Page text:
The final week of the NAL featured a couple matchups that didn't live up to the hype and a match billed as a snoozer that ended up being one of the best of the season.
On Monday, DarkZero thumped Oxygen to secure their spot in the November Mini-Major, and Soniqs defeated Disrupt behind rookie David "Iconic" Ifidon's best day yet. Wednesday's action featured the first iteration of Oxygen-TSM, and it was a barn burner.
TSM came out on top, but only by a hair. The two will face off in the first match November Mini-Major, while DarkZero awaits the Qualifier winner. Disrupt and eUnited squared off for the final spot in the Qualifier, and behind a stellar performance from Aaron "Shuttle" Dugger, Disrupt took the final spot in the Qualifier tournament.
Stat of the week: Shuttle and Skys shine
It took a Herculean effort from two key players to put DarkZero in first place overall and Disrupt into the Qualifier. Alexander "Skys" Magor was lights-out against Oxygen, and Shuttle devastated eUnited to take the final Qualifier spot.
Skys pulled off a staggering 30-14 K/D stat line in just 24 rounds. He was seemingly in the right spot to catch Oxygen off-guard, and in his 50-50 gunfights, he was just not missing. DarkZero take the No.1 overall spot in the regular season, and it's at least partially due to Skys' individual efforts.
Disrupt is another thing entirely. Written off as a dead team over the summer, the addition of Nick "njr" Rapier energized and pushed this squad to actual competitiveness, something not many saw coming. In Stage 2, it was clear that njr couldn't do it all himself. Enter Shuttle, a veteran who is now playing like a hungry rookie. Shuttle dropped 31 kills on eUnited and had a 6-1 Entry +/- stat to boot.
Clips of the week
Here's a collection of clips from the Oxygen-TSM matchup that sneakily became one of the best matches of the year.
I highly recommend that you watch the highlights from this match at the very least.
Beyond that, here are some other plays. I'm particularly fond of Kevin "Easilyy" Skokowski's trigger discipline in this next clip.
Also, this little near-disastrous timing occurred during the DarkZero-Oxygen matchup.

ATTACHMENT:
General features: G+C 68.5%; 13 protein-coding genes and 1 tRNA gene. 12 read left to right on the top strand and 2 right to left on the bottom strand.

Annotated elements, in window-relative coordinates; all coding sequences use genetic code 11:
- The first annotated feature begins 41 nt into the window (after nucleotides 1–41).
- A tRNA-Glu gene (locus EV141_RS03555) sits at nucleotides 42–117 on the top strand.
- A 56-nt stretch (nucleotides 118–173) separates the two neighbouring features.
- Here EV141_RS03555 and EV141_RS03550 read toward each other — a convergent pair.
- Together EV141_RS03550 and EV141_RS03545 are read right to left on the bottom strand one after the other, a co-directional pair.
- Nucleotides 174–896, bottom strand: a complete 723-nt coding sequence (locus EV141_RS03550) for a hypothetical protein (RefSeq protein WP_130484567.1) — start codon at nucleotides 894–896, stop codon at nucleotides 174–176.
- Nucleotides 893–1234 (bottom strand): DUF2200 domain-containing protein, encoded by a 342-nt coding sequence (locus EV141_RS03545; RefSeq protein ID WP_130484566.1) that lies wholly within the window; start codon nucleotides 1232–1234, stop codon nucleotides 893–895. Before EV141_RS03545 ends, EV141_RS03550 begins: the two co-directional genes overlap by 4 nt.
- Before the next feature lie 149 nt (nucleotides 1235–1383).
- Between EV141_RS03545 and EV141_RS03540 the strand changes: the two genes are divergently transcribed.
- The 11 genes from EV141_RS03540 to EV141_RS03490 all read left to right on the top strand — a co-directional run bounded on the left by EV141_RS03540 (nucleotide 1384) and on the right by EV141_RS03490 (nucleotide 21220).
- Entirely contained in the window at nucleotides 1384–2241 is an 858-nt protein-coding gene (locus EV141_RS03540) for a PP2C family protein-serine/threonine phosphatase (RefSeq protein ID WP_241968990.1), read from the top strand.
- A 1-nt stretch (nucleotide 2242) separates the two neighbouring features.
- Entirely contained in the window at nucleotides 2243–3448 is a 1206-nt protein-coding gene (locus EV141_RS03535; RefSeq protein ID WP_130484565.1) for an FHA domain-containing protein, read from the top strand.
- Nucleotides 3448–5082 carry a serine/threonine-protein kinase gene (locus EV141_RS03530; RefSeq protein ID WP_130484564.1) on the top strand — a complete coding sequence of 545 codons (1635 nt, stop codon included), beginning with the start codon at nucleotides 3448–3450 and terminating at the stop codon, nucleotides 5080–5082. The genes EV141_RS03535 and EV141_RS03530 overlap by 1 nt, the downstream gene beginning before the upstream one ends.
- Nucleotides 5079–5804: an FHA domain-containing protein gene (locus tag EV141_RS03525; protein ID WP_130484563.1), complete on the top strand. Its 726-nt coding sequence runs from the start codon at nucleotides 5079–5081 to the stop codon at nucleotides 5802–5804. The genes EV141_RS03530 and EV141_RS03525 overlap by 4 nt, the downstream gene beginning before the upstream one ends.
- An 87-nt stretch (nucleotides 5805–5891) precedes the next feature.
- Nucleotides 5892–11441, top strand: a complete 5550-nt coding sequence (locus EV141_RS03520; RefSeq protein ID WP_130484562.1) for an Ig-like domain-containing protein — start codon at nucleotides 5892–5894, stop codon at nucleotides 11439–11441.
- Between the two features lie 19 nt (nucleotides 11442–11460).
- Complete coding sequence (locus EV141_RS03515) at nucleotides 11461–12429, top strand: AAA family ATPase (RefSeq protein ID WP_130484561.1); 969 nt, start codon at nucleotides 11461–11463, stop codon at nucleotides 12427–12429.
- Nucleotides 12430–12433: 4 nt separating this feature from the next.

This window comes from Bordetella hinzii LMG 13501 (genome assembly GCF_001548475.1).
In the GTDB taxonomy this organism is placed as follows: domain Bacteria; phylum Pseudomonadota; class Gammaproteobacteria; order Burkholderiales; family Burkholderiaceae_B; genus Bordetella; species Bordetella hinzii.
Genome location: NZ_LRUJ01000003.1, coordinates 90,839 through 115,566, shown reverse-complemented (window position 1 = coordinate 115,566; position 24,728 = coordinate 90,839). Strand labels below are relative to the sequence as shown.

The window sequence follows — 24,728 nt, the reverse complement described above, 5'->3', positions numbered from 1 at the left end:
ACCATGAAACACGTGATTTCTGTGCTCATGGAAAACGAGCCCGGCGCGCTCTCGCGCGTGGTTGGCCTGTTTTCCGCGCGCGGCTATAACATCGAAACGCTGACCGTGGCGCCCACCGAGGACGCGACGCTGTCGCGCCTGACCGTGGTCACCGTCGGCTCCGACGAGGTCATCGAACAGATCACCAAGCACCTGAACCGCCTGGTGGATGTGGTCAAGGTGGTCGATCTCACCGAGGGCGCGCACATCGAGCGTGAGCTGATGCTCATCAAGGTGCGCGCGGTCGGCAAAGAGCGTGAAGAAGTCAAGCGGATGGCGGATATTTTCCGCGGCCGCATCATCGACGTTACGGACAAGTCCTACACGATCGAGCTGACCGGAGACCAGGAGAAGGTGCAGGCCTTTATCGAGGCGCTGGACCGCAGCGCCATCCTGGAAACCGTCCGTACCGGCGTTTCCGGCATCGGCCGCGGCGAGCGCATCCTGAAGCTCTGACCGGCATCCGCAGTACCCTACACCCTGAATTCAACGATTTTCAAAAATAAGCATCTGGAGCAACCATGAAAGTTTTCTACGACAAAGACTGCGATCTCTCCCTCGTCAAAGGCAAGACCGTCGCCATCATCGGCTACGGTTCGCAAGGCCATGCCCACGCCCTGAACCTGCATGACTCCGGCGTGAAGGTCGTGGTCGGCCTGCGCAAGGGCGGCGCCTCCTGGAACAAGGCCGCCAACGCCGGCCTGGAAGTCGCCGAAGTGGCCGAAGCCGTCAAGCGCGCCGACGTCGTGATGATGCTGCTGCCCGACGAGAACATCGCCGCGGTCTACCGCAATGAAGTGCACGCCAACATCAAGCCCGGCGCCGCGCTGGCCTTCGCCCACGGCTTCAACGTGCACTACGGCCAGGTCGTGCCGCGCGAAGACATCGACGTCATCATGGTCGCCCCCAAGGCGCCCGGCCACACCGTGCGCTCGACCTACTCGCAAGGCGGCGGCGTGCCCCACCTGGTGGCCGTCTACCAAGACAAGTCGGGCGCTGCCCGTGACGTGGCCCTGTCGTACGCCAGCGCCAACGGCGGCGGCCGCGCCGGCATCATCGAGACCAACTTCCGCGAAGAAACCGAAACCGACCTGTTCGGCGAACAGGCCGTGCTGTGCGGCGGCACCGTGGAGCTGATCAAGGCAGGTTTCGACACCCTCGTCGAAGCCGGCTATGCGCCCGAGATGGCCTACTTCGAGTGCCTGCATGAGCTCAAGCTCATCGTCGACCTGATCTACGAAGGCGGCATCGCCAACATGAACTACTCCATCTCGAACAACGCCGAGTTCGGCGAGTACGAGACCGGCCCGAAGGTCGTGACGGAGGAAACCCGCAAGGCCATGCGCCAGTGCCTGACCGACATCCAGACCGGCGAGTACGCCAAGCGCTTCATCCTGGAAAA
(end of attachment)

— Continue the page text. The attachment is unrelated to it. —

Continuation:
Storyline of the week: See you for now, NAL
This was the last week of regular season games for the NAL until next March. That's an absurdly long amount of time, but luckily we'll have the Qualifier, the November Mini-Major, and hopefully Six Invitational to look forward to.
It's hard to imagine the Six Invitational not happening, but the possibility is still there. The November Mini-Major could be a repeat of the exact same teams that were featured in the August Mini-Major. The Qualifier will see some solid gameplay with Disrupt, Mirage, Spacestation, and Soniqs, but we've been watching DarkZero, TSM, and Oxygen play each other for a while now.
What I'm saying is that things are going to be dull until COVID is over. It's inescapable; until international competition returns, we're going to see the exact same teams play each other over and over and over. If the Invitational isn't international as well, then we could not see anything fresh until March of 2021, or perhaps the relegation matches.
This isn't meant to be a complaint -- it's completely and totally out of the hands of most of the people making the decisions. A global pandemic was always going to throw a wrench in the gears of an esport that thrives off making its Majors community events, enticing viewers and live spectators that normally wouldn't head to www.twitch.tv/rainbow6.
It's just sad. There's simultaneously too much of the same Rainbow 6 over a short period of time and not enough of the same Rainbow 6 over a long period of time. That's completely due to COVID, I'd imagine we all wouldn't be as apathetic to a DarkZero-TSM matchup if it hadn't been played so much already.
Beyond all the very valid complaints...the NAL has been pretty damn awesome.
It's hard to argue against BO3s, they're clearly the superior avenue to go. Even some of the matches that have been billed as snoozers have turned out to be awesome. I can think of...maybe three matches that I thought were dull. The casting and production minus a few early hiccups have been admirable. There could be a better marketing timetable for big matches, but when the word gets out, people tune in. The bright side is that all of the issues are fixable, and now there's a great amount of time to get them fixed in.
The NAL is mirroring the trajectory of Rainbow Six Siege at large: when the game works, it's one of the best esports around. When it doesn't...it's very easy to turn off.
So, bye until the Qualifiers, NAL. I hope by the time we see you again that international travel is easy, LAN environments are safe, and the game itself is in a more stable place.